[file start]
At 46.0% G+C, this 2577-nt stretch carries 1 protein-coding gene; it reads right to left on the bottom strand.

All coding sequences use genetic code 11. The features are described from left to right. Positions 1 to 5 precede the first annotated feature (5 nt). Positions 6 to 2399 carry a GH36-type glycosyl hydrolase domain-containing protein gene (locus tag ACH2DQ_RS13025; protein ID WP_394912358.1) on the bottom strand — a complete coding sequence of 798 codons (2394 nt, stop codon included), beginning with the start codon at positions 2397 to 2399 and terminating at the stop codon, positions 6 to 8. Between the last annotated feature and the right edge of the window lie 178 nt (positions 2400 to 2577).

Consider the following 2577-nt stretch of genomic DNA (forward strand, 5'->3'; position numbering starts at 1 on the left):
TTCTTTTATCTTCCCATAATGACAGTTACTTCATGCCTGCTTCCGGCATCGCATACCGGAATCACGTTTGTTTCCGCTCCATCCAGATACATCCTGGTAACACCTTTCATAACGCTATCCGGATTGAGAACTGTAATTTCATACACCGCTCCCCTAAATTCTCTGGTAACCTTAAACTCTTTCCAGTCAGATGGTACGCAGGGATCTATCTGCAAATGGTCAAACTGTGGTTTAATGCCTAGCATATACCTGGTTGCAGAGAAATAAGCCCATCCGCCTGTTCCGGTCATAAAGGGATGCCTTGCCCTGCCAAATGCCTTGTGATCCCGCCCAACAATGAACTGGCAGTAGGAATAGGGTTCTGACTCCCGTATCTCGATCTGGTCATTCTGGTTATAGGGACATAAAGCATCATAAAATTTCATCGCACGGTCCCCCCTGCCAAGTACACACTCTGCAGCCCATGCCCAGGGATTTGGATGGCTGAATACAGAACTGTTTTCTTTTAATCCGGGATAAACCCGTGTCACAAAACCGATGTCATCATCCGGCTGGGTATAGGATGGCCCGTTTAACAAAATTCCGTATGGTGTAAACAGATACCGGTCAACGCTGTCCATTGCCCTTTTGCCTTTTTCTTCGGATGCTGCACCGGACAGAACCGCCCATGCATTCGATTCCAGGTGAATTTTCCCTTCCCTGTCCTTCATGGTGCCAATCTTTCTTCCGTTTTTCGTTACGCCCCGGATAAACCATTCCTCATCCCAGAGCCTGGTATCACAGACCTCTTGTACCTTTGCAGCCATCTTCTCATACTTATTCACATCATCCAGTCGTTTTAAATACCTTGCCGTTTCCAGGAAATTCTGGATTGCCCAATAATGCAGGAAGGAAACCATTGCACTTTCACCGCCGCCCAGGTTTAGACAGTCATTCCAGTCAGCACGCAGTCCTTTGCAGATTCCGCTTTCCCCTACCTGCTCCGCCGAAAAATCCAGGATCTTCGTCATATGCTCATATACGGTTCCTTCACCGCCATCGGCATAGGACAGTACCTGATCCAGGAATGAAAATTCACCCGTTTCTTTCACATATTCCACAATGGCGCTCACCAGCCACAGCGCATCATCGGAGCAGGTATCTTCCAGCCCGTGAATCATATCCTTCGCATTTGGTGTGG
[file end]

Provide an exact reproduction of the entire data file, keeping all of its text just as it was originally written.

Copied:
At 46.0% G+C, this 2577-nt stretch carries 1 protein-coding gene; it reads right to left on the bottom strand.

All coding sequences use genetic code 11. The features are described from left to right. Positions 1 to 5 precede the first annotated feature (5 nt). Positions 6 to 2399 carry a GH36-type glycosyl hydrolase domain-containing protein gene (locus tag ACH2DQ_RS13025; protein ID WP_394912358.1) on the bottom strand — a complete coding sequence of 798 codons (2394 nt, stop codon included), beginning with the start codon at positions 2397 to 2399 and terminating at the stop codon, positions 6 to 8. Between the last annotated feature and the right edge of the window lie 178 nt (positions 2400 to 2577).

Consider the following 2577-nt stretch of genomic DNA (forward strand, 5'->3'; position numbering starts at 1 on the left):
TTCTTTTATCTTCCCATAATGACAGTTACTTCATGCCTGCTTCCGGCATCGCATACCGGAATCACGTTTGTTTCCGCTCCATCCAGATACATCCTGGTAACACCTTTCATAACGCTATCCGGATTGAGAACTGTAATTTCATACACCGCTCCCCTAAATTCTCTGGTAACCTTAAACTCTTTCCAGTCAGATGGTACGCAGGGATCTATCTGCAAATGGTCAAACTGTGGTTTAATGCCTAGCATATACCTGGTTGCAGAGAAATAAGCCCATCCGCCTGTTCCGGTCATAAAGGGATGCCTTGCCCTGCCAAATGCCTTGTGATCCCGCCCAACAATGAACTGGCAGTAGGAATAGGGTTCTGACTCCCGTATCTCGATCTGGTCATTCTGGTTATAGGGACATAAAGCATCATAAAATTTCATCGCACGGTCCCCCCTGCCAAGTACACACTCTGCAGCCCATGCCCAGGGATTTGGATGGCTGAATACAGAACTGTTTTCTTTTAATCCGGGATAAACCCGTGTCACAAAACCGATGTCATCATCCGGCTGGGTATAGGATGGCCCGTTTAACAAAATTCCGTATGGTGTAAACAGATACCGGTCAACGCTGTCCATTGCCCTTTTGCCTTTTTCTTCGGATGCTGCACCGGACAGAACCGCCCATGCATTCGATTCCAGGTGAATTTTCCCTTCCCTGTCCTTCATGGTGCCAATCTTTCTTCCGTTTTTCGTTACGCCCCGGATAAACCATTCCTCATCCCAGAGCCTGGTATCACAGACCTCTTGTACCTTTGCAGCCATCTTCTCATACTTATTCACATCATCCAGTCGTTTTAAATACCTTGCCGTTTCCAGGAAATTCTGGATTGCCCAATAATGCAGGAAGGAAACCATTGCACTTTCACCGCCGCCCAGGTTTAGACAGTCATTCCAGTCAGCACGCAGTCCTTTGCAGATTCCGCTTTCCCCTACCTGCTCCGCCGAAAAATCCAGGATCTTCGTCATATGCTCATATACGGTTCCTTCACCGCCATCGGCATAGGACAGTACCTGATCCAGGAATGAAAATTCACCCGTTTCTTTCACATATTCCACAATGGCGCTCACCAGCCACAGCGCATCATCGGAGCAGGTATCTTCCAGCCCGTGAATCATATCCTTCGCATTTGGTGTGG